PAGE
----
Loosening Up

February 24, 2011

I’m the kind of person who likes to be in control of things. Not in a control-freak sort of way, just in the sense that I like to have as much information on things pertaining to my life as humanly possible. For instance, if there is a delay in the subway, I’d like to know

  • What happened
  • What station it happened at
  • If anyone was hurt, and if so, how badly
  • How long ago it happened
  • What’s happening now
  • When my train is expected to move again
  • When I’m likely to reach my final destination

And so on.

Basically, when I have a problem, I research and/or analyze it to death.

I think I’d make a good mastermind. Whether I’d be a criminal mastermind or a benevolent one remains to be seen.

However, I can drive myself crazy with my need to know. Because most of the time, there’s just no way for me to get all the details I’d like. Right now, there are some issues with the plumbing in my building. What caused them? When will they be fixed? Is there anything I personally can do to keep it from happening again?

I don’t know. But I’m slowly realizing, maybe I don’t need to know. Not all the time, anyway.

Maybe there’s something to be said for going with the flow. Somewhat paradoxically, I’m also a believer of the saying “If it’s meant to be, then it will happen.” If that’s true, then “it” will happen whether or not I’m breathing down its neck or straining on tiptoes to see if it’s coming. That’s not to say I’m advocating a passive approach to life. No, we certainly create our own opportunities.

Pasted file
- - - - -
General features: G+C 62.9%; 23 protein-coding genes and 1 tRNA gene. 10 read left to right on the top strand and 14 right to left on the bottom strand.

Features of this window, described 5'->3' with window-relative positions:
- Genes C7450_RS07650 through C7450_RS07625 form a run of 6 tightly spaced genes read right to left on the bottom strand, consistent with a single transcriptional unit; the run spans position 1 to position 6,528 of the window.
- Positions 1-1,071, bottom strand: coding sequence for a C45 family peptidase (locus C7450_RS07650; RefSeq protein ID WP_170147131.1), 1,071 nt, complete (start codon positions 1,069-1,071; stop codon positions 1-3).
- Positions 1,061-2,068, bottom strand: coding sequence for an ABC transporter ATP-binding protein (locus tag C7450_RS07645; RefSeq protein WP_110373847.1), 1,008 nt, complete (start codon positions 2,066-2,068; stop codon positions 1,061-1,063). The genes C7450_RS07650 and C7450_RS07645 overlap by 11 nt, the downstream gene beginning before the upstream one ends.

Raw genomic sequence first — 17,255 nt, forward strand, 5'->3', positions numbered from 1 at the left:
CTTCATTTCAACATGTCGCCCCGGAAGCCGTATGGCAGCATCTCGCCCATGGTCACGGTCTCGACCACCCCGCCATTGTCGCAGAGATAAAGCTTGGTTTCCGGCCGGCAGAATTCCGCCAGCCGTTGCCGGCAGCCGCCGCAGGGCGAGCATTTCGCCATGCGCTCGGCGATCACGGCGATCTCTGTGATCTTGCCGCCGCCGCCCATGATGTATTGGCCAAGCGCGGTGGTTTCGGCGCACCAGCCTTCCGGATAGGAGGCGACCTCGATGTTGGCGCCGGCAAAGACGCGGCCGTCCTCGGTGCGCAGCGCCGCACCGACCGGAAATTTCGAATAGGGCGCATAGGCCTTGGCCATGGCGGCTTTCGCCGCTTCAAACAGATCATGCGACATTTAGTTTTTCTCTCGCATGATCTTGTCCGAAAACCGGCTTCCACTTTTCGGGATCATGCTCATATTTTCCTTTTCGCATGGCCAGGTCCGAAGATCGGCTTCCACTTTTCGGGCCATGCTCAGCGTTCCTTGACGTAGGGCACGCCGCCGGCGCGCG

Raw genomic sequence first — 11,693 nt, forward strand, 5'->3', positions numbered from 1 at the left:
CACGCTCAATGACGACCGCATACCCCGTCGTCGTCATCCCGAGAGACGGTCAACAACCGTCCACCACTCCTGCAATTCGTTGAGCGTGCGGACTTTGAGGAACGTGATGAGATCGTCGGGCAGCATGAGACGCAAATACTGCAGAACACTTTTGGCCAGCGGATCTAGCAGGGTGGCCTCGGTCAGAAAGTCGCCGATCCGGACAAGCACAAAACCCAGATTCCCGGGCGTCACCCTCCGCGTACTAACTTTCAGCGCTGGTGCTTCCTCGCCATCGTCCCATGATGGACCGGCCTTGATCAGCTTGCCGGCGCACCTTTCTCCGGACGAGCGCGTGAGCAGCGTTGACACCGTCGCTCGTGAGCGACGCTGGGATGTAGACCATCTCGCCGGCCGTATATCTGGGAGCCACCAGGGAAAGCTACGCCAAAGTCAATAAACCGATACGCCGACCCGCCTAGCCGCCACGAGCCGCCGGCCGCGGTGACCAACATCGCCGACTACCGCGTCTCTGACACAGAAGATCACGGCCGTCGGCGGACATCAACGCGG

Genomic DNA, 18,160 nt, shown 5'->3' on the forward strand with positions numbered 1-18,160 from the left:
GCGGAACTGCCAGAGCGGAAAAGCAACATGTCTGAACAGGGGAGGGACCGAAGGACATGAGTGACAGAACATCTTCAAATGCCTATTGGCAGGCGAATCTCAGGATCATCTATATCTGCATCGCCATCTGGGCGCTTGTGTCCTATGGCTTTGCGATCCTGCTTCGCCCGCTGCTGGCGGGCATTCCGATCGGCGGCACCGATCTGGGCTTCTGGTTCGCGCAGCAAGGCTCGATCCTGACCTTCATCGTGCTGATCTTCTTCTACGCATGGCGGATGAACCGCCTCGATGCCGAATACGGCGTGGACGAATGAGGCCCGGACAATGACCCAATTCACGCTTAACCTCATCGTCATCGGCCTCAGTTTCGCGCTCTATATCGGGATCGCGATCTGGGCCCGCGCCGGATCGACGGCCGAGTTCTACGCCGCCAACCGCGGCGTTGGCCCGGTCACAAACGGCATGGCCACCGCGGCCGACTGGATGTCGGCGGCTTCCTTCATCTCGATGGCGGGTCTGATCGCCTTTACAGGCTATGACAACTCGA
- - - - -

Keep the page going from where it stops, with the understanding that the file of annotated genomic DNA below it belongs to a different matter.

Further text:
The difference is recognizing what is within our control, and what is not. Subway delays? Not in my control, so it’s probably a waste of energy to worry about it. Querying agents? Choosing the one to whom I wish to submit is in my control, and therefore I can (and should) gather as much information as possible before acting. But once the letter’s the mail: it’s out of my control again.

The part of my nature that constantly creates and revises plans is probably here to stay. It’s just a matter of learning that you can’t really plan for unknowns. You can only trust that when they do crop up, things will work out… one way or the other.




  1. This post made me laugh, Arvik. I’m the same way, and maybe our desire to know, to ask all those questions, is what makes us writers. We need to know the whole back-story, front-story, sub-plots and themes to even those leaky pipes and delayed trains. Story threads…

    • Haha, thanks, I hadn’t thought of it that way. Makes me feel better about the whole thing- maybe instead of just obsessing over things like pipes, I can start pondering the diamond ring a gangster flushed down the toilet as the cops charged up the stairs… 😉

  2. I used to be on a “need to know” basis with everything and everyone ~ why did they do that? why did that happen? what’s going to happen next?

    It’s exhausting. Deciding that we no longer need to know all that there is to know is relaxing.

    Aah . . . that’s better.

    BTW: Linda is running a short story contest which might interest you . . . since you enjoy Science Fiction and Aliens.

    Here’s the link:


    • Ooh, thanks, I’ll definitely take a look at that!

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